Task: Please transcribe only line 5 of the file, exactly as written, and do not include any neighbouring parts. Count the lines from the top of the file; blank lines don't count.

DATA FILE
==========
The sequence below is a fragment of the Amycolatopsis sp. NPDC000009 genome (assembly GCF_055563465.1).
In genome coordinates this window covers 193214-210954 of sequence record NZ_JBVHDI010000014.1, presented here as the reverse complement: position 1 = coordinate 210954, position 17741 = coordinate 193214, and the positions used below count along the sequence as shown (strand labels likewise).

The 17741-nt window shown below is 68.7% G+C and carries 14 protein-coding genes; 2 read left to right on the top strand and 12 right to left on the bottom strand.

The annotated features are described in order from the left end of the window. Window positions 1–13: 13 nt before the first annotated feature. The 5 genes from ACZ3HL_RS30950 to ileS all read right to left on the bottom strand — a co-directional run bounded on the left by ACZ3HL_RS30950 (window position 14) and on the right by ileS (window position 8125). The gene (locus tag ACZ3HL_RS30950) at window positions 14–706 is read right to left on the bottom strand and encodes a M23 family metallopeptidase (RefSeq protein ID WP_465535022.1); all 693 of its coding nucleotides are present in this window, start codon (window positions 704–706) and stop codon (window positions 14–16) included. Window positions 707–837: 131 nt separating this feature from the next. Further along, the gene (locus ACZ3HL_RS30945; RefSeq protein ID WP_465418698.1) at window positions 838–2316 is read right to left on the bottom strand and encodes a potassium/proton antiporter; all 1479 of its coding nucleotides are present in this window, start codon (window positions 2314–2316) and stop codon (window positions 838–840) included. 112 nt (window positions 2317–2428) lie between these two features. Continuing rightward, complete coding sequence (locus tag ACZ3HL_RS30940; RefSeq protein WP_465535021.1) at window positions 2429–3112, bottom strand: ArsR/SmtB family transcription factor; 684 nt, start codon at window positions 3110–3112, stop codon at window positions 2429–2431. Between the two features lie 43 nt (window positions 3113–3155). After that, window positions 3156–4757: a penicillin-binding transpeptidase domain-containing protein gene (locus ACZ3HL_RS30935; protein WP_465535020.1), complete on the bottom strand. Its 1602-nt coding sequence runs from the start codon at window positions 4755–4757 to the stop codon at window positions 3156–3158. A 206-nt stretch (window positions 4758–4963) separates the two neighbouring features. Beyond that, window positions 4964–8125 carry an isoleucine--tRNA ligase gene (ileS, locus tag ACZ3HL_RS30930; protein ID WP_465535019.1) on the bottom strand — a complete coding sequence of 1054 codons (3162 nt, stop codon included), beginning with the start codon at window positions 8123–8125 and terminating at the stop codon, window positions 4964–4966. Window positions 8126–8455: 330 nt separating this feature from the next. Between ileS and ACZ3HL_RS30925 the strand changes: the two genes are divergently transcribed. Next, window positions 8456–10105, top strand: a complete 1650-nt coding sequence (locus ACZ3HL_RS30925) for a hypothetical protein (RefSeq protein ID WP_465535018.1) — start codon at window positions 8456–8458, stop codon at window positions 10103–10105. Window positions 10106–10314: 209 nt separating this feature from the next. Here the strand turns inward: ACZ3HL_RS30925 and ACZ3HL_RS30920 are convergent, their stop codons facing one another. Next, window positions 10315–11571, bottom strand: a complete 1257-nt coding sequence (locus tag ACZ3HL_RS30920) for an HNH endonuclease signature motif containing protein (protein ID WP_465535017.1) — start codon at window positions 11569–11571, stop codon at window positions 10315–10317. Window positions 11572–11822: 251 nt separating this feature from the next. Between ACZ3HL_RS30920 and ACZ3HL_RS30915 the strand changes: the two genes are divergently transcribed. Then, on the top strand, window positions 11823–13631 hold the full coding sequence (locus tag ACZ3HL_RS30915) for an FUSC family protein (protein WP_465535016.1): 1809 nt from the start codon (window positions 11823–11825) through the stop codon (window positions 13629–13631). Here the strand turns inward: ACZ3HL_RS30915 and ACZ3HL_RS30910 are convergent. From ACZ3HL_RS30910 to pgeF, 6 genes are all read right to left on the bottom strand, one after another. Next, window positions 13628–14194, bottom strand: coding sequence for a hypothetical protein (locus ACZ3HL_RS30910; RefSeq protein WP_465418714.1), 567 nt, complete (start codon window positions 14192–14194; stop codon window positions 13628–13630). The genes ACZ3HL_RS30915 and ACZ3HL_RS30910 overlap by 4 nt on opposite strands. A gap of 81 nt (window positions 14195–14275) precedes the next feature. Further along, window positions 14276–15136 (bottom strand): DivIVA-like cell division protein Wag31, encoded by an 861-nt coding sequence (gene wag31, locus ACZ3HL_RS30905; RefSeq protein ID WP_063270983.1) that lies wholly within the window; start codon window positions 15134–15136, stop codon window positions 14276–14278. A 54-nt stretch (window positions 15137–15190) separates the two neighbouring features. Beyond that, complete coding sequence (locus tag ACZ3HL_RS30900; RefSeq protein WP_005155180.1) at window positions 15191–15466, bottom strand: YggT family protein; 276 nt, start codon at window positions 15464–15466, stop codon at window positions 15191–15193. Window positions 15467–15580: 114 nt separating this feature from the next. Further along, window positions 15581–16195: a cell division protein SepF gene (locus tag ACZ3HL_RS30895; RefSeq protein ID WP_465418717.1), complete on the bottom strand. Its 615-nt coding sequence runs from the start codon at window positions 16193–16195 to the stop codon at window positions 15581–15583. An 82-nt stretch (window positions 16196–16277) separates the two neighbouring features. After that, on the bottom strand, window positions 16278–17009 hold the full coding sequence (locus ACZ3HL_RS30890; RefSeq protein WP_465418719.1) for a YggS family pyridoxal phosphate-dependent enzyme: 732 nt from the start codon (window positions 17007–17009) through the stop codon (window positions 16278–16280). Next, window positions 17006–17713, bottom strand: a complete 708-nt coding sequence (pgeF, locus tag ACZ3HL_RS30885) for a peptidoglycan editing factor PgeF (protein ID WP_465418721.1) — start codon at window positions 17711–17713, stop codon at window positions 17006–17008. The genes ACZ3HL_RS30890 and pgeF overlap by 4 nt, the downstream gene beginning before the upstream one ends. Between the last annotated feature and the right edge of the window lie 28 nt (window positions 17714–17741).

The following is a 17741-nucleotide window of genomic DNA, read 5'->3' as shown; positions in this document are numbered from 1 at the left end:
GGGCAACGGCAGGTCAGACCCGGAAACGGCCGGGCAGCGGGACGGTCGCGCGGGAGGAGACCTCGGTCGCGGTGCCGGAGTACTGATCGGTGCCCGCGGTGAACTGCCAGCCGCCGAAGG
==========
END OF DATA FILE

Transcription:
The following is a 17741-nucleotide window of genomic DNA, read 5'->3' as shown; positions in this document are numbered from 1 at the left end: